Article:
Number of establishments The ABS estimates of the number of horse farming establishments by area are given in Table 4.2. Table 4.2 Number of horse farming establishments Area (ha) 0–49 50–99 100–499 500–999 1000–2500 > 2 500 Total Source: ABS 7102.0. 1992 416 272 436 52 19 15 1210 1996 762 366 454 48 28 16 1674 1997 818 386 500 59 23 17 1803 1998 642 420 462 47 29 13 1613 1999 963 457 662 57 19 19 2177 The model estimates the number of breed businesses on the basis of the average number of broodmares per establishment.
Based on an average number of mares of 30 for thoroughbred and 20 for other breeds, there are just over 2 900 establishments breeding horses.
This is around 30 per cent more than reported in the ABS data.
Anecdotal evidence suggests that this may be an underestimate as there are a large number of very small breeders.
However, 25 most of these would also keep horses for events and pleasure and so would have stabling costs included in this category.
Sales Horses are sold directly and through auctions.
Auctions or horse sales are particularly important for the top end of the breeding spectrum.
Unfortunately little information is available on sales of horses other than thoroughbreds.
In 1998, 6 497 thoroughbreds were sold at auction (ARB 1999).
In 2000, 3 360 transfers of ownership of Arabian horses (purebred and derivatives), were recorded (AHSA 2001).
All major breeds have at least one national sale, and many have state and local sales as well.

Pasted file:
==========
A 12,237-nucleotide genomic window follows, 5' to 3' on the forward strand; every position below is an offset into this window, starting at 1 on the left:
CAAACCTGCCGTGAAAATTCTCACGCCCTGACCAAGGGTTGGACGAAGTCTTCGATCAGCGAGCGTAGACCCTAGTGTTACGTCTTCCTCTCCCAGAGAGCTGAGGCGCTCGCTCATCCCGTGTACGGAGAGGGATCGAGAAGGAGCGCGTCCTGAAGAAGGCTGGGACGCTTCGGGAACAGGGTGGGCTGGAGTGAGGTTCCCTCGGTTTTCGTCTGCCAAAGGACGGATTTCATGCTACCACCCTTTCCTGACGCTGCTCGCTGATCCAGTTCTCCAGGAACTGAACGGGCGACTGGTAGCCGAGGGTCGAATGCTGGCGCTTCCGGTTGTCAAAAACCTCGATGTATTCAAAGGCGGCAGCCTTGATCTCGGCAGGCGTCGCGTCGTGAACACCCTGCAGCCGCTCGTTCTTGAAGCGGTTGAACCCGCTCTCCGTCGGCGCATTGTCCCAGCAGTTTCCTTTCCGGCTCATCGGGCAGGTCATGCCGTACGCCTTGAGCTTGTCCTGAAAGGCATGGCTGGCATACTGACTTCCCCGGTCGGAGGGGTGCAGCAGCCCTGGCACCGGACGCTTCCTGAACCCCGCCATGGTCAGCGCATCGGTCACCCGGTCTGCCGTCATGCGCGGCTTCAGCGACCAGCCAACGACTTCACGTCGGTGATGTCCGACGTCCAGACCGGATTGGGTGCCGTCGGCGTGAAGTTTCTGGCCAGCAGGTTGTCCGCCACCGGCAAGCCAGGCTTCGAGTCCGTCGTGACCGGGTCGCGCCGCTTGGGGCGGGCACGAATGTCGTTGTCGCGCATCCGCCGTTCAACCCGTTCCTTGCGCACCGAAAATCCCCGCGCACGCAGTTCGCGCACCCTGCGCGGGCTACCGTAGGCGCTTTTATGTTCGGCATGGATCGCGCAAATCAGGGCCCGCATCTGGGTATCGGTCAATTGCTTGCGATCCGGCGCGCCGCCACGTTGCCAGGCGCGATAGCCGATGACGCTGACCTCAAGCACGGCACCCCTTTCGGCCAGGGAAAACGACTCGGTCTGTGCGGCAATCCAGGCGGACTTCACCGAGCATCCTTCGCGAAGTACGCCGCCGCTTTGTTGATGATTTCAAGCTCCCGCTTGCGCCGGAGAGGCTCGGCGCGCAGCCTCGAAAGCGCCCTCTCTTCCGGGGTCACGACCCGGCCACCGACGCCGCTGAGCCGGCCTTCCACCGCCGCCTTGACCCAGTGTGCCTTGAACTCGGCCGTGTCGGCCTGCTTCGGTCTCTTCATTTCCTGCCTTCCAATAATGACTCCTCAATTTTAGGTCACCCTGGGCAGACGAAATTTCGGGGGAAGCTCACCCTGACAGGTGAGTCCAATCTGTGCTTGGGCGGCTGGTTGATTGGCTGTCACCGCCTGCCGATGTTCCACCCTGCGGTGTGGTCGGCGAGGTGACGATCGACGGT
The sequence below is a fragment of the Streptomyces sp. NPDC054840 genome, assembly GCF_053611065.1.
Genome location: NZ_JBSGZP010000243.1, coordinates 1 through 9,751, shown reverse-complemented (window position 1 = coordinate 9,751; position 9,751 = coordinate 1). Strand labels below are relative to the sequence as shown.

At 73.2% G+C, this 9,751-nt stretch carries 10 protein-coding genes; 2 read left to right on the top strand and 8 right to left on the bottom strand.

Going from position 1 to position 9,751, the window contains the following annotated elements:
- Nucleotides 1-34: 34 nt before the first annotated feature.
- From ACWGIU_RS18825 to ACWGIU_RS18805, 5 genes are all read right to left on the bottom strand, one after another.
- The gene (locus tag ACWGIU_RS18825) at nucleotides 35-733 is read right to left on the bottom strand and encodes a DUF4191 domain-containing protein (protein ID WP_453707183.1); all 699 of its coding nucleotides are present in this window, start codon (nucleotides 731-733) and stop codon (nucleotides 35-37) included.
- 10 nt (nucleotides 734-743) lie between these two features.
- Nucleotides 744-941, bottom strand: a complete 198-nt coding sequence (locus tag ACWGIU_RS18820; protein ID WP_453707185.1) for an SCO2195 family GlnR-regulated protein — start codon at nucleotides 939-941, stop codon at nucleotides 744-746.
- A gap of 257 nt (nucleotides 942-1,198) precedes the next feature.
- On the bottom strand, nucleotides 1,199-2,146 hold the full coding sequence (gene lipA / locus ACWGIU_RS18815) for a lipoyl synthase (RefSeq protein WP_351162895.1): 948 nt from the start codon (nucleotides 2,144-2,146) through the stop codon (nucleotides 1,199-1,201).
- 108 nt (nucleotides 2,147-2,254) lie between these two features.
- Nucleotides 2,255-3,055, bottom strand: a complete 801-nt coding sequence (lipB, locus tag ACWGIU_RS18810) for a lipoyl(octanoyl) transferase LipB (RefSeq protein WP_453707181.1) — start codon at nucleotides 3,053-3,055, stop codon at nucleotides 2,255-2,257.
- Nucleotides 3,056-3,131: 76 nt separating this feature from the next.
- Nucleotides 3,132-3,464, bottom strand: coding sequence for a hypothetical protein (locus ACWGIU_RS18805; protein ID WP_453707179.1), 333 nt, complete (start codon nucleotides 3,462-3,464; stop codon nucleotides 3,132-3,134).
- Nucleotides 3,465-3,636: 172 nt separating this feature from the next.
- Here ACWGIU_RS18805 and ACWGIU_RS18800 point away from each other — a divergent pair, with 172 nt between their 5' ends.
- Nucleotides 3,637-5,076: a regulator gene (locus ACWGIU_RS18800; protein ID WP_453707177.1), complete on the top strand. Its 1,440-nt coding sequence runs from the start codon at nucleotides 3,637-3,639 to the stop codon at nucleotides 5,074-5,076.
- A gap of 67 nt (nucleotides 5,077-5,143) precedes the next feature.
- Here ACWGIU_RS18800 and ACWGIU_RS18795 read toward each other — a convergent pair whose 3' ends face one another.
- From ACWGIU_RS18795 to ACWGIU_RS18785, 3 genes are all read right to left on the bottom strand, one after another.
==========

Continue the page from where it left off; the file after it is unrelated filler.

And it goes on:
Sales often attract a number of spectators, for example the national sale of Paint Horses recently attracted up to 3000 spectators.
The model assumes that 8 per cent of horses are sold at sales each year, based on the thoroughbred information of an 8 per cent turnover.
The average number of horses sold at a sale is assumed to be around a hundred a day.
Thoroughbred yearling sales will often offer up to 500 horses, but the sales run for a number of days.
Based on these assumptions there are a total of 150 sale days each year.
Estimates of the economic contribution of the breeding industry Two estimates of the contribution of the breeding industry are made.
The base case, GDP measure, assumes that for thoroughbred breeding 80 per cent of labour is paid, for standardbred, 50 per cent of labour is paid and for other breeds only 20 per cent of labour is paid.
The total contribution (SNA) case assumes that all breeder and strapper labour is paid labour.
The overall economic contribution Under the base case the total contribution of the industry to GDP is estimated to be $0.89 billion a year.
Table 4.3 summarises the estimates under the two assumptions about labour reward. Table 4.3 Economic contribution of the breeding industry